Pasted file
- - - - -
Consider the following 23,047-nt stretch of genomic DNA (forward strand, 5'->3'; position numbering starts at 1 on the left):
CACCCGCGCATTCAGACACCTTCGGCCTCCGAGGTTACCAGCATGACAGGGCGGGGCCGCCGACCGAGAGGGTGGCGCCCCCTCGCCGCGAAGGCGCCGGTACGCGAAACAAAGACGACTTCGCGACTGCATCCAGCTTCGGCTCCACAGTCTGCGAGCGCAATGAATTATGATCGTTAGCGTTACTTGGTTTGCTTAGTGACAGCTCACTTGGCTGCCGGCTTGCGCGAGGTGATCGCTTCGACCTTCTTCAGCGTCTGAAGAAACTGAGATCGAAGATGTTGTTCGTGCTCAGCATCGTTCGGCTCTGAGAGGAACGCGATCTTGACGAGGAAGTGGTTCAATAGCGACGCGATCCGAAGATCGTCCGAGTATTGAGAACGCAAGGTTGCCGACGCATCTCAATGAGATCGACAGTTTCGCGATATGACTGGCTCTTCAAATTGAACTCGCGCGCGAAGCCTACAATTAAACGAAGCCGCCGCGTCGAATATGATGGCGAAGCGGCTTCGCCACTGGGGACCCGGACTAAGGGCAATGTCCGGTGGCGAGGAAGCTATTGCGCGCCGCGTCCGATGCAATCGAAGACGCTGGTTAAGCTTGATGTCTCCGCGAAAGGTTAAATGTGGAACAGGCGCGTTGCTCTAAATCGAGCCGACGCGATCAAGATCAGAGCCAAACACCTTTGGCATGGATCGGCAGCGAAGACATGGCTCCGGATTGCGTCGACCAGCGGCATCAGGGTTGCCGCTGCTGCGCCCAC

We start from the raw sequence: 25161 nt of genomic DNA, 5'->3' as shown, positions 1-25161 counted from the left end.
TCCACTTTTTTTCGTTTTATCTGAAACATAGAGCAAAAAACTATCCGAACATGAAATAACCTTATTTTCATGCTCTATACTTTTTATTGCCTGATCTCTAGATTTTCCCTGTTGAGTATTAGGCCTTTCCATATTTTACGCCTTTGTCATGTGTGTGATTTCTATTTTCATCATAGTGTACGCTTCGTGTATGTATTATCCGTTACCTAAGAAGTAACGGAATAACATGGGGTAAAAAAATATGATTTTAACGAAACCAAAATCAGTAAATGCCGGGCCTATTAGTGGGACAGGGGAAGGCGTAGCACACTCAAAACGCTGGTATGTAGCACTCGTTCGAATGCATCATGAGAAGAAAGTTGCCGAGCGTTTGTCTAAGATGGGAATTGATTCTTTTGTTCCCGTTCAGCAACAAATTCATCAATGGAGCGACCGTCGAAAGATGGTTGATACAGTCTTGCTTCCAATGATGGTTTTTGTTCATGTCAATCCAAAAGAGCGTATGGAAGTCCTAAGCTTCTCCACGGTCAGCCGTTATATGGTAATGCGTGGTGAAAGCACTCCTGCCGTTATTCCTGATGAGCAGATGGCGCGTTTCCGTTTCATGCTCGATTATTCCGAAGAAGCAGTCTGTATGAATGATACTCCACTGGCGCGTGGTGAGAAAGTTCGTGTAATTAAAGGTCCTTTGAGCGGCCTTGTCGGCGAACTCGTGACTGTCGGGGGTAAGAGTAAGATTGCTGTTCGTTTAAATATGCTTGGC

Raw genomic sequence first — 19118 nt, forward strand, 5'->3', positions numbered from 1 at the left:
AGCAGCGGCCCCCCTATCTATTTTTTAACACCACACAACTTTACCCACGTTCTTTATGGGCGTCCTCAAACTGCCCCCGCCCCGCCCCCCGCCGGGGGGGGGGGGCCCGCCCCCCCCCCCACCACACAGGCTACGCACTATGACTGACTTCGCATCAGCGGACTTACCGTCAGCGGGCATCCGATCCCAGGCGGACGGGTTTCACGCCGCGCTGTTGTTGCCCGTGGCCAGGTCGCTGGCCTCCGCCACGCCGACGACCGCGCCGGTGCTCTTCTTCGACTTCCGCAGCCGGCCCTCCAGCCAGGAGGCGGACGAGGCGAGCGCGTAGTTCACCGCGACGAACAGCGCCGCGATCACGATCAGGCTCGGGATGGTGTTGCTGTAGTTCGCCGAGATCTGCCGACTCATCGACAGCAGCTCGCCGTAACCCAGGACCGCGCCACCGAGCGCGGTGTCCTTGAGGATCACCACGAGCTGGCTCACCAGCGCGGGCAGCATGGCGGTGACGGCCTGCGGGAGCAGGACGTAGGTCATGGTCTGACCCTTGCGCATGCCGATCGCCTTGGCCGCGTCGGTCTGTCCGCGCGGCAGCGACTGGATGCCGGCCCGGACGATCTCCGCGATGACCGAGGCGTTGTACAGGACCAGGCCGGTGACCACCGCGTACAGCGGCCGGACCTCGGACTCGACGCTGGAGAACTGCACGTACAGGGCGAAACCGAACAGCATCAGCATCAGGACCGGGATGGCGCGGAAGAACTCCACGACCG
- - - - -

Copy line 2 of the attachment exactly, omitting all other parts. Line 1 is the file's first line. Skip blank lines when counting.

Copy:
CACCCGCGCATTCAGACACCTTCGGCCTCCGAGGTTACCAGCATGACAGGGCGGGGCCGCCGACCGAGAGGGTGGCGCCCCCTCGCCGCGAAGGCGCCGGTACGCGAAACAAAGACGACTTCGCGACTGCATCCAGCTTCGGCTCCACAGTCTGCGAGCGCAATGAATTATGATCGTTAGCGTTACTTGGTTTGCTTAGTGACAGCTCACTTGGCTGCCGGCTTGCGCGAGGTGATCGCTTCGACCTTCTTCAGCGTCTGAAGAAACTGAGATCGAAGATGTTGTTCGTGCTCAGCATCGTTCGGCTCTGAGAGGAACGCGATCTTGACGAGGAAGTGGTTCAATAGCGACGCGATCCGAAGATCGTCCGAGTATTGAGAACGCAAGGTTGCCGACGCATCTCAATGAGATCGACAGTTTCGCGATATGACTGGCTCTTCAAATTGAACTCGCGCGCGAAGCCTACAATTAAACGAAGCCGCCGCGTCGAATATGATGGCGAAGCGGCTTCGCCACTGGGGACCCGGACTAAGGGCAATGTCCGGTGGCGAGGAAGCTATTGCGCGCCGCGTCCGATGCAATCGAAGACGCTGGTTAAGCTTGATGTCTCCGCGAAAGGTTAAATGTGGAACAGGCGCGTTGCTCTAAATCGAGCCGACGCGATCAAGATCAGAGCCAAACACCTTTGGCATGGATCGGCAGCGAAGACATGGCTCCGGATTGCGTCGACCAGCGGCATCAGGGTTGCCGCTGCTGCGCCCAC